Sunday, June 25, 2017

Book Review: A Promise Kept


An absolutely delightful story. Insightful. Inspirational.

Robertson McQuilkin served as president of Columbia Bible College and Seminary from 1968 until 1999, when he resigned to become full-time caregiver to his wife Muriel. The couple had enjoyed a full, productive life, serving as missionaries to Japan from 1956 to 1968. At the seminary, McQuilkin taught ethics and hermeneutics. Then he faced an ethical decision of his own as Muriel descended into the darkness of Alzheimer’s.

Muriel became more and more dependent upon her husband and finally became panic-stricken if he was not by her side. After considering his options, McQuilkin reasoned he had taken a vow to care for Muriel “in sickness and in health.” She had supported his career all their married life. Now it was his turn to support her. In his letter of resignation to the seminary he wrote, “I don’t have to care for her. I get to. It is a high honor to care for so wonderful a person.”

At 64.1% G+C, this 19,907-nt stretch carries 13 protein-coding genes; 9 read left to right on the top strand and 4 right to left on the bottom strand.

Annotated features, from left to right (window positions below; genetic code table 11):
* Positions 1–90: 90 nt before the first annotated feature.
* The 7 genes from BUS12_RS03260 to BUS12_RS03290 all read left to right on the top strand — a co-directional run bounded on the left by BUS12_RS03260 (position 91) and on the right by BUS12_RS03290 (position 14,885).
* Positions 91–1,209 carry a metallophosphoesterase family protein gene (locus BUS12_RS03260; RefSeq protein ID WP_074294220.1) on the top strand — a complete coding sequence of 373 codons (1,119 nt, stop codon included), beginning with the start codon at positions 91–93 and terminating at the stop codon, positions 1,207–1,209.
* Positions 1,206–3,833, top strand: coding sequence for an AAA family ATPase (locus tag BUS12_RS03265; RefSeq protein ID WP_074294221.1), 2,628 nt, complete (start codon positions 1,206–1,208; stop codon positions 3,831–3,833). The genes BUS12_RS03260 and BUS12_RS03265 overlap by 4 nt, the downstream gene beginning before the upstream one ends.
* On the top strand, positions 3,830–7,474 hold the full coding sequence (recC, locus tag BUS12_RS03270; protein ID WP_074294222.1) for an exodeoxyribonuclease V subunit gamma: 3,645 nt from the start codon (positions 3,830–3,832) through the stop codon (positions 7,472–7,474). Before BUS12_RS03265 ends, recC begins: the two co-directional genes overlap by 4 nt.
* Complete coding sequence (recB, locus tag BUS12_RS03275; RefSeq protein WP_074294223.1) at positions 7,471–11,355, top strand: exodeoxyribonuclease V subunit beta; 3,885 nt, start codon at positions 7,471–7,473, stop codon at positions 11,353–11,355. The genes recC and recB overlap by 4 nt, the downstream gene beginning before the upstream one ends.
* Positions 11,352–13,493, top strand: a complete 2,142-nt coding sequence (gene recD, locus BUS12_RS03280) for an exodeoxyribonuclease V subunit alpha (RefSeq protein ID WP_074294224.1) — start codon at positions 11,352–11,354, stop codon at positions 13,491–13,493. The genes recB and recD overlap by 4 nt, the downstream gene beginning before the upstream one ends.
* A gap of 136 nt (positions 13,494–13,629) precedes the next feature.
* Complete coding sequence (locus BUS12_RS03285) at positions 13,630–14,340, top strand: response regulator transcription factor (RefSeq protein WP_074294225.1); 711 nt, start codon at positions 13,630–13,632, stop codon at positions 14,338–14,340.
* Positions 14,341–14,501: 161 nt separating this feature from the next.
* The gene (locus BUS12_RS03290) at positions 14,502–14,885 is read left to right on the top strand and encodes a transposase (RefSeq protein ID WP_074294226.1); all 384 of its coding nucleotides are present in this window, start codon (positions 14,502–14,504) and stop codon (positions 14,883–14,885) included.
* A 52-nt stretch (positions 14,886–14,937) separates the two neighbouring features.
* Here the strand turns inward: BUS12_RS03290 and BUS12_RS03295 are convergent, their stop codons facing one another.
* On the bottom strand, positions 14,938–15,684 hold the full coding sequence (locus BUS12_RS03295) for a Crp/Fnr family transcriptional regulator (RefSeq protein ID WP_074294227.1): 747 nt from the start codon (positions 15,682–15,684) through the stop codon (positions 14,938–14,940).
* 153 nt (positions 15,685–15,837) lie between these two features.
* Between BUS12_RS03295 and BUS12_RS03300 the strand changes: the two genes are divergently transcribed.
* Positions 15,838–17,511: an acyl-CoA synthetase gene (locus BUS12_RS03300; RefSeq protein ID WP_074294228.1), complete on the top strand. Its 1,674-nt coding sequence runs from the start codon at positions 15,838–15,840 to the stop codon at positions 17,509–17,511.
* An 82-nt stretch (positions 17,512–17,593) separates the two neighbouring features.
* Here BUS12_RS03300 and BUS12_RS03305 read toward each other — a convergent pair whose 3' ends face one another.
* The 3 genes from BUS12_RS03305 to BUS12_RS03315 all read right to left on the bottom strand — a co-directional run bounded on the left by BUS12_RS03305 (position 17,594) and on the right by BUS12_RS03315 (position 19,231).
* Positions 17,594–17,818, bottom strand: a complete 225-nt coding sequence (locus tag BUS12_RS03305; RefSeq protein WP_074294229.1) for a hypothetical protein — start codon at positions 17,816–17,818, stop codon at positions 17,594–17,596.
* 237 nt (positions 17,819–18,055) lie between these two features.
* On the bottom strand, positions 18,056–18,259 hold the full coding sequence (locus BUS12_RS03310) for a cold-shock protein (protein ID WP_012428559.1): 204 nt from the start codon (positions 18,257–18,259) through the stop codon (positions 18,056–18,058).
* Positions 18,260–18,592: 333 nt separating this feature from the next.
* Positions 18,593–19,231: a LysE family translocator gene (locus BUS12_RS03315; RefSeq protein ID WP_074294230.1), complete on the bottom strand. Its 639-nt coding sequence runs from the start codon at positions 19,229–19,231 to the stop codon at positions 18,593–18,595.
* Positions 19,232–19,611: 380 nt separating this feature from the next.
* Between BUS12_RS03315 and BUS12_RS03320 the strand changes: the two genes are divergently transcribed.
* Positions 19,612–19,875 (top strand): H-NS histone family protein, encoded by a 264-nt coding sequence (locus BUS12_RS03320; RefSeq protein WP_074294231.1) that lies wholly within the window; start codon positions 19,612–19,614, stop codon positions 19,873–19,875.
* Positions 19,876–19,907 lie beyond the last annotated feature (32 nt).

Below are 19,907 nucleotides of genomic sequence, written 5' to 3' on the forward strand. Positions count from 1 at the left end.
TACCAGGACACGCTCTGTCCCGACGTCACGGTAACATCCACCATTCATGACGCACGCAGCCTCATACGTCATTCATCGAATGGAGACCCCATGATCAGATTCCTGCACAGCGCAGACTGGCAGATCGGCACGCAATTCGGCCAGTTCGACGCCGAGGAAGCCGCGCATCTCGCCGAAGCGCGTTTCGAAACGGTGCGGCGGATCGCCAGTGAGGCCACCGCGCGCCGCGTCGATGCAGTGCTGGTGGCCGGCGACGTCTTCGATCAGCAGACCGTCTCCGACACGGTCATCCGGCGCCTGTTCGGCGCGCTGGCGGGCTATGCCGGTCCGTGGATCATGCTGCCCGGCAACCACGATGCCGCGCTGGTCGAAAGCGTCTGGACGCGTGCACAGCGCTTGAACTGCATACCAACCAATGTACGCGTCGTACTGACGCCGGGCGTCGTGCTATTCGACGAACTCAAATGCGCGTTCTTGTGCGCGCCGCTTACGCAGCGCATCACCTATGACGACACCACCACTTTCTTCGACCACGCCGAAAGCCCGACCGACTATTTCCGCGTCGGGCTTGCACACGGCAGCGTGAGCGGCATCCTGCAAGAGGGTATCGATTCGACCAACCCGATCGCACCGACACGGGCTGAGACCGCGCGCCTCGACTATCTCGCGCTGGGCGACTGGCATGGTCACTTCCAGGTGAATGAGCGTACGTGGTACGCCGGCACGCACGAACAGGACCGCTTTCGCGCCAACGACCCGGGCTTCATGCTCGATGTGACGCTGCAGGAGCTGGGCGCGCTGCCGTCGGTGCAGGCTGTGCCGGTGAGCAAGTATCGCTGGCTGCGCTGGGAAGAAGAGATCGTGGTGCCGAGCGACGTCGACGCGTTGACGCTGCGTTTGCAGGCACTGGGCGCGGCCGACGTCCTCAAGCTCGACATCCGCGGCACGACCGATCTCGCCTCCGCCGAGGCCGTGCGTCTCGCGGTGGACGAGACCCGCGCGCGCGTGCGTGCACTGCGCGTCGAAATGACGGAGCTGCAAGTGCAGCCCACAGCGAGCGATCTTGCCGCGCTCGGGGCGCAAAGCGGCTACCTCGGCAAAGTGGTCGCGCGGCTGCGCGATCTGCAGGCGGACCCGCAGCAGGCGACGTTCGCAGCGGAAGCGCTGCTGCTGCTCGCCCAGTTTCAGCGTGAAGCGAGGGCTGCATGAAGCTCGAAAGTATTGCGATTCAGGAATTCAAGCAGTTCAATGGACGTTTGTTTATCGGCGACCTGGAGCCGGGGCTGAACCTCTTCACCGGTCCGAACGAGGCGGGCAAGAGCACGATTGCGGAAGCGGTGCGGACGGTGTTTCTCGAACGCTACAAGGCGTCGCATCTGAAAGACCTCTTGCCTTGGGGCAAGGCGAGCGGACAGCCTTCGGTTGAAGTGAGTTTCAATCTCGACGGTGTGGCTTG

A Promise Kept chronicles their journey, a journey through the ups and downs of daily care giving. McQuilkin’s love for Muriel (he calls her “my precious”) and his sense of humor shines through the pages of this short six-chapter book. He shares some of Muriel’s witty, on-target remarks. Once when he indicated she didn’t know everything, she responded, “I don’t know everything? Why I know more than everything. I know some things that aren’t so.”

Pages decorated with floral art enhance the beauty of the story. Your heart will be touched and your resolve to do the right thing will be strengthened should you ever find yourself wearing shoes of a similar size. This is a special story of how God’s grace flowed through a husband to touch the life of his precious wife.


The book was published in 1988. Muriel died in 2003; Robertson McQuilkin died at age 88 in 2016. They raised six children and enjoyed 55 years of marriage.

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